Consumer Health Advertising and Marketing Chpt 4 Adapted from Jim Grizzell @ CSU Pomona
Advertising & Marketing
The activity of attracting public attention to a product or business, as by paid announcements in the print, broadcast, or electronic media
To offer for sale
Placement of announcements and persuasive messages in time or space
Purchased in any of the mass media by business firms, nonprofit organizations, government agencies, and individuals who
Seek to inform and / or persuade members of a particular target market or audience about their products, services, organizations, or ideas
The process of planning and executing the conception, pricing, promotion, and distribution of ideas, goods, and services to create exchanges that satisfy individual and organizational objectives
American Marketing Association Code of Ethics http://www.marketingpower.com/live/content435.php
AMA Code of Ethics
Participants in the marketing exchange process should be able to expect that:
Products and services offered are safe and fit for their intended uses
Communications about offered products and services are not deceptive
AMA Code of Ethics
Avoidance of false and misleading advertising
Rejection of high-pressure manipulations, or misleading sales tactics
Avoidance of sales promotions that use deception or manipulation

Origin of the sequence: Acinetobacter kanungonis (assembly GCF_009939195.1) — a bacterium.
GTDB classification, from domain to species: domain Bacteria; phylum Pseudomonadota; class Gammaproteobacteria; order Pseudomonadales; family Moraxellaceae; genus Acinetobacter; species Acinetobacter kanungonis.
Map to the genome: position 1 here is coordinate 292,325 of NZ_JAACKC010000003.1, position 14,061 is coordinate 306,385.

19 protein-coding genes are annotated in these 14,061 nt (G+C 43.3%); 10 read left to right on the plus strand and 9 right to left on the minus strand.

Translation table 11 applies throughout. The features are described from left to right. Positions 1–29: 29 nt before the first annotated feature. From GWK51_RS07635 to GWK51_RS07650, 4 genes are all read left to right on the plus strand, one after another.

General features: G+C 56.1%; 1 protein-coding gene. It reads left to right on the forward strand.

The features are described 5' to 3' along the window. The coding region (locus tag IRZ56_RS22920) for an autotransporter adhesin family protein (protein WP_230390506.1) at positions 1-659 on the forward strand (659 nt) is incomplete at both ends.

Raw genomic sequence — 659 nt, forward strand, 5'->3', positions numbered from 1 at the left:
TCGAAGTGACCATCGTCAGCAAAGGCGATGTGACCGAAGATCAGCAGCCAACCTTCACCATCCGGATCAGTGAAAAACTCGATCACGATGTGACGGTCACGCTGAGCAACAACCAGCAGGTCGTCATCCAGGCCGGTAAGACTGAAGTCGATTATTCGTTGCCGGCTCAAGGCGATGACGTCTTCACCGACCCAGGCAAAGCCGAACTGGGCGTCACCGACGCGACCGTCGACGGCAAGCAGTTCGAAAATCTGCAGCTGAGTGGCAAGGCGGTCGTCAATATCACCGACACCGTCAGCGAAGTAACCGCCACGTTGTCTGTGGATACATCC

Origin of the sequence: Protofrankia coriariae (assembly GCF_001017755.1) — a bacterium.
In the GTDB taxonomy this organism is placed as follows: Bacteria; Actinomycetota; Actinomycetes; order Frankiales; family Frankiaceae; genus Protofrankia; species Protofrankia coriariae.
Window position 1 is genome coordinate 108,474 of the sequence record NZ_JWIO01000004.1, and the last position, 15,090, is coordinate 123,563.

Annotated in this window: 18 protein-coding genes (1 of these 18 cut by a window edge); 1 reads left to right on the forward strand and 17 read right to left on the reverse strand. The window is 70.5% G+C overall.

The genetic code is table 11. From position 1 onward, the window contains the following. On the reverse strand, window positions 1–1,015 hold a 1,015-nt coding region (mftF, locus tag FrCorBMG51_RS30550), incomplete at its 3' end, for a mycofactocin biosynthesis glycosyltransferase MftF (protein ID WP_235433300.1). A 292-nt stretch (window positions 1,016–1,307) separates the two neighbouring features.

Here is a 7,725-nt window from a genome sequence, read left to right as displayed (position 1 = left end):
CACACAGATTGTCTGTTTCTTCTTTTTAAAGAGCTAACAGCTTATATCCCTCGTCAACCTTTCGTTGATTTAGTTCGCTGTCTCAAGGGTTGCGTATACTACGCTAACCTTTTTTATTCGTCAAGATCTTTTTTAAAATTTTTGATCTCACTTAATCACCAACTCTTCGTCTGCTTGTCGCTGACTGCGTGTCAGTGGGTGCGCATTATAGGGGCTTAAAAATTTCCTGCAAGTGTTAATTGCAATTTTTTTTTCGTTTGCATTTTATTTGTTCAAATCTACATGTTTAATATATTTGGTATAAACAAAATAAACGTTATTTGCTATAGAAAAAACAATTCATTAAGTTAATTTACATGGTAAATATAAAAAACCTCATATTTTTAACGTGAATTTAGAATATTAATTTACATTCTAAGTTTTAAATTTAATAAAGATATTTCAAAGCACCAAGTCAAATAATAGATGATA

Weasel words & phrases
“ Do not use puffery statements or hype (i.e. we make the best widgets East of the Rockies), but do inform the reader of your status in your industry”
What to Look For
Unambiguous clinical outcome
When compared with DRUG X, DRUG Y delivers faster symptom relief.
Vague clinical outcome
DRUG X is the new, effective 20 μg pill with a low incidence of discontinuation due to skin problems.
Emotive or immeasurable outcome
DRUG X – one of a kind or DRUG X – a source of healing power.
Non-clinical outcome (eg, drug plasma half-lives or biochemical markers)
Using DRUG X resulted in a 30% increase in arterial luminal diameter in post-mortem dissections.
Marketing by . . .
Prescription drug companies
Direct to consumer advertising
Non-prescription drug companies
Marketing Other Products
Youth and beauty
Exercise and fitness
Promotes dietary imbalance
High fat, high sugar, low nutrients, snacks
Goal of children’s shows to sell products
Toys, video games, cereal, other shows
Health benefits of specific foods
Low in sugar but high in fat
No talk of overall diet
Most ads misleading
Claim we can’t meet nutritional needs
Claim products can prevent or treat disease
Unwarranted claims protected by free speech
1994 Dietary Supplement Act
http:// vm . cfsan . fda . gov /~ dms / supplmnt .html
FDA regulates dietary supplements under a different set of regulations than those covering "conventional" foods and drug products (prescription and Over-the-Counter).
Under (DSHEA), the dietary supplement manufacturer is responsible for ensuring that a dietary supplement is safe before it is marketed.
FDA is responsible for taking action against any unsafe dietary supplement product after it reaches the market.
Generally, manufacturers do not need to register with FDA nor get FDA approval before producing or selling dietary supplements. Manufacturers must make sure that product label information is truthful and not misleading.
FDA Post market
FDA's post-marketing responsibilities include monitoring safety